Keeping on top of your clients' life-changing triggers

Keeping on top of your clients' life-changing triggers | Insurance Business

Keeping on top of your clients

With summer just around the corner and peak wedding season close on its tail, scores of couples will be anxiously waiting to tie the knot. Before embarking on the lifetime journey of marriage, it’s essential for couples to consider their life insurance options to ensure their policies fit their lifestyle and key goals.

The problem is, not many consumers are fully aware of the benefits of life insurance and its relationship with strategic financial planning for big decisions like marriage, starting a family, purchasing a condo and so on. That means they’re not always making the best decisions around what policies to purchase, and they’re potentially leaving themselves vulnerable to extra heartache should tragedy strike.

“Insurance brokers need to keep on top of their clients’ life-changing triggers, so they can advise about financial planning and insurance at the points when it matters most,” said Michael Aziz, senior vice president, sales, Canada Protection Plan. “A good advisor will take a holistic approach and will look at current and future needs. Questions a broker might ask some newlyweds include: Do you want to have kids right away? Are you planning to buy a house? Do you want to travel, and if so, where? These are all life triggers that can impact a client’s life insurance needs.”

There are lots of life insurance options out there and everyone’s needs are different. For example, couples can purchase individual policies, or they can opt for joint first-to-die or joint last-to-die policies. Many people also get life insurance through a group plan at work. The various policies can be laddered and leveraged as long-term investment tools.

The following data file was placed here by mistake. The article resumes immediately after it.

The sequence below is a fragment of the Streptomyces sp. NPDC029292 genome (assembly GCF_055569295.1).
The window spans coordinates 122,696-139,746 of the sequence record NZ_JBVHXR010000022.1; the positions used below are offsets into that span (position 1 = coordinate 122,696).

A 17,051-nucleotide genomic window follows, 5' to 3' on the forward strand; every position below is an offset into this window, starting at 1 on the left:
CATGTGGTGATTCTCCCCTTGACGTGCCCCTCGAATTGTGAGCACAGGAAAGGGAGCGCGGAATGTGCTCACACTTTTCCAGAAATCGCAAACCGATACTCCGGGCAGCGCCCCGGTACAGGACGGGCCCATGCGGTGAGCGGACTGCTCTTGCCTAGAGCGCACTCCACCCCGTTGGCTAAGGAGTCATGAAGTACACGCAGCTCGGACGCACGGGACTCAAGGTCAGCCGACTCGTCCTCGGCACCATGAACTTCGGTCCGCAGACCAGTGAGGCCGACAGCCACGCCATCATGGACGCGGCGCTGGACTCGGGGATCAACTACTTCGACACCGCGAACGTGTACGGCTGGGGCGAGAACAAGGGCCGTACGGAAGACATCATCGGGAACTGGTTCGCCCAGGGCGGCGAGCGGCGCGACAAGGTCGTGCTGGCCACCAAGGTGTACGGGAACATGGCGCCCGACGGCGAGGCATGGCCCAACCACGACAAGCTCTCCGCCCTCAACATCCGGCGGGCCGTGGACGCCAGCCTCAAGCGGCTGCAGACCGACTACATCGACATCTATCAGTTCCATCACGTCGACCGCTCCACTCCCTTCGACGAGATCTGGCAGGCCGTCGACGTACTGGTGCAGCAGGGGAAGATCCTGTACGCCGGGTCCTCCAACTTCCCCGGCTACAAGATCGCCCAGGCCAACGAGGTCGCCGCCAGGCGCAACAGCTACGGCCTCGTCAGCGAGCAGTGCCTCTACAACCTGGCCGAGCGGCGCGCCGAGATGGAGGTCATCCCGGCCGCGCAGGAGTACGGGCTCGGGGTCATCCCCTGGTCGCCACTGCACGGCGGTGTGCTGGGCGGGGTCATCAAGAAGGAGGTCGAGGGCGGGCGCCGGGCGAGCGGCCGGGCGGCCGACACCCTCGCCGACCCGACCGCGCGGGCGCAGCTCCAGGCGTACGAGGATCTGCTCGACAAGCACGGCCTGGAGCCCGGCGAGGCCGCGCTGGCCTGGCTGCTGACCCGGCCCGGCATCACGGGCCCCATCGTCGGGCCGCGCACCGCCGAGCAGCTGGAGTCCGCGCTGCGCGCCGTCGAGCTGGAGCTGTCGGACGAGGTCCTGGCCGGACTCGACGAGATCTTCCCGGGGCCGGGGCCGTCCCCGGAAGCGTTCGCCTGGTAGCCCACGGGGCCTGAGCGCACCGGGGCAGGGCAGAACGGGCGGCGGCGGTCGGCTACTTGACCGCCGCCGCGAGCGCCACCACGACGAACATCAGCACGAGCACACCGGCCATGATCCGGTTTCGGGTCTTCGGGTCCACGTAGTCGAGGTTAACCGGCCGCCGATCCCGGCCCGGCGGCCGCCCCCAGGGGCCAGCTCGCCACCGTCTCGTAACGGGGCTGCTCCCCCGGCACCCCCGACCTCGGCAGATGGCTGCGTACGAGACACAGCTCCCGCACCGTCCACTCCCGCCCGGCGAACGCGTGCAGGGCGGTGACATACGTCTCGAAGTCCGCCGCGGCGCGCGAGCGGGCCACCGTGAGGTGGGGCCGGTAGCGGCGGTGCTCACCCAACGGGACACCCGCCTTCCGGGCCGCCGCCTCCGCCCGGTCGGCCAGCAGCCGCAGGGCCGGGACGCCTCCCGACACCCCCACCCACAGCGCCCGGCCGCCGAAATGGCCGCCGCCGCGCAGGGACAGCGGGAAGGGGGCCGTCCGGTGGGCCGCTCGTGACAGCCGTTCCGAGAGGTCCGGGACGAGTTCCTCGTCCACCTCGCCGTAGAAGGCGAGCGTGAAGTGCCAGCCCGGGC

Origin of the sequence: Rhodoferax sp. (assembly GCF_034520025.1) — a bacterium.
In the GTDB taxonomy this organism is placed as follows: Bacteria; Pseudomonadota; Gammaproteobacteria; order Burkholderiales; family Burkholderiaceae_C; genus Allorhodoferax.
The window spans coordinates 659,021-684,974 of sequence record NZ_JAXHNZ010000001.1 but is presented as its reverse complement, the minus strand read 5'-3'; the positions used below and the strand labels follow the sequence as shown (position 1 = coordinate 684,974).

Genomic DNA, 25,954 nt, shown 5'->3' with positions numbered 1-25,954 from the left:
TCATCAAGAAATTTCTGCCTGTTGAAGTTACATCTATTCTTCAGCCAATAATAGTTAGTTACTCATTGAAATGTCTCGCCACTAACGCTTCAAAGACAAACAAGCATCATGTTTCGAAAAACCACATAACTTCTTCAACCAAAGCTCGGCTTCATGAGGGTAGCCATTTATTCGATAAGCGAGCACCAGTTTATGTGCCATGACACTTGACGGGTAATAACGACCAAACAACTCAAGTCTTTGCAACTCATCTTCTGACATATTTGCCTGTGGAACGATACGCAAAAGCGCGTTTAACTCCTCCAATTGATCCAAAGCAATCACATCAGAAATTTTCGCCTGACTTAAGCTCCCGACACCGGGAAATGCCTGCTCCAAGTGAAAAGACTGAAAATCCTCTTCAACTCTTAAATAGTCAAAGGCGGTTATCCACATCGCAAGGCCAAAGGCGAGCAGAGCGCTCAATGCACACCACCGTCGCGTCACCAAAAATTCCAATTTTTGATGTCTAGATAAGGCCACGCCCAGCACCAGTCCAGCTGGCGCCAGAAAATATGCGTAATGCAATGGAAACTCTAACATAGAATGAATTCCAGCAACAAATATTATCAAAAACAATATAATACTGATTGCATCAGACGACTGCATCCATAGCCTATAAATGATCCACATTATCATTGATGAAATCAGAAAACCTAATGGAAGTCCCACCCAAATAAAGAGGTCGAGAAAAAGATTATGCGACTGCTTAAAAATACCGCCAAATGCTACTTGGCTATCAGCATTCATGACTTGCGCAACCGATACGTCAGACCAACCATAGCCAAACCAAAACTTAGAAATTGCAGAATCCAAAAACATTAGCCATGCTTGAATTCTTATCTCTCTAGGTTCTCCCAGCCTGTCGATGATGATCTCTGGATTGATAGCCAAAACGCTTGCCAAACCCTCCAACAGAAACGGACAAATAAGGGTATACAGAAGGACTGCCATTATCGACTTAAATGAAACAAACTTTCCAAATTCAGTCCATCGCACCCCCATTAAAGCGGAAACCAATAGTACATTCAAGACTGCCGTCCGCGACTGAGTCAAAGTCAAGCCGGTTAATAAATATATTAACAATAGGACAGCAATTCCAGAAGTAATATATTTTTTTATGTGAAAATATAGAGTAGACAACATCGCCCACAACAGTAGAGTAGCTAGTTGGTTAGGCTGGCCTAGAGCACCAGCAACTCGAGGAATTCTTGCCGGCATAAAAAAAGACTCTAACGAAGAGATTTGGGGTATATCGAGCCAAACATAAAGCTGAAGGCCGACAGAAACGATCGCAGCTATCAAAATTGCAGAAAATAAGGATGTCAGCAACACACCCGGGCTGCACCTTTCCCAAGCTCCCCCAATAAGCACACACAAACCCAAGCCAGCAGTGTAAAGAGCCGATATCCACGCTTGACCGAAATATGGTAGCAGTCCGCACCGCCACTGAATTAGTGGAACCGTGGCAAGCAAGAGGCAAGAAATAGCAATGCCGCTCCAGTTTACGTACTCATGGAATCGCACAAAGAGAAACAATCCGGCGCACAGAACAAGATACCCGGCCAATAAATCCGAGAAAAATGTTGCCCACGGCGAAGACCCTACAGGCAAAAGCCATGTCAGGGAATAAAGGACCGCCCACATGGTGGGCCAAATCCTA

“A lot of young couples I talk to say they haven’t bought a life insurance policy because they’re insured on a group plan at work. While that group plan might be great, there’s a high chance the coverage will stop if they move jobs, and if conversion is allowed, it’s normally at very expensive rates,” Aziz told Insurance Business.

“Another thing couples often say, especially when they start thinking about having children and having a stay-at-home parent, is that they’re only going to buy insurance for the bread-winner. They need to assess what the impact would be if something happens to the stay-at-home parent. Can the bread-winner continue their current lifestyle or are they going to have to take time off work and hire help? It’s important to have policies on both lives to ensure there’s always protection should an event arise.”

There are many financially beneficial ways to use the policies, but consumer understanding of the product is still quite basic, according to Aziz. Policies can be bought as an investment for children in order to save money for school or a house deposit. They can be used to cover debt and to promote fair distribution of assets after a family member passes away.

“A lot of consumer education is required, but I do believe people are open to learning about life insurance and good financial planning, especially if they’re approaching an important life event,” he added. “I think where brokers, advisors and insurance companies can do a better job is around promoting awareness of the product and its many benefits.”

 

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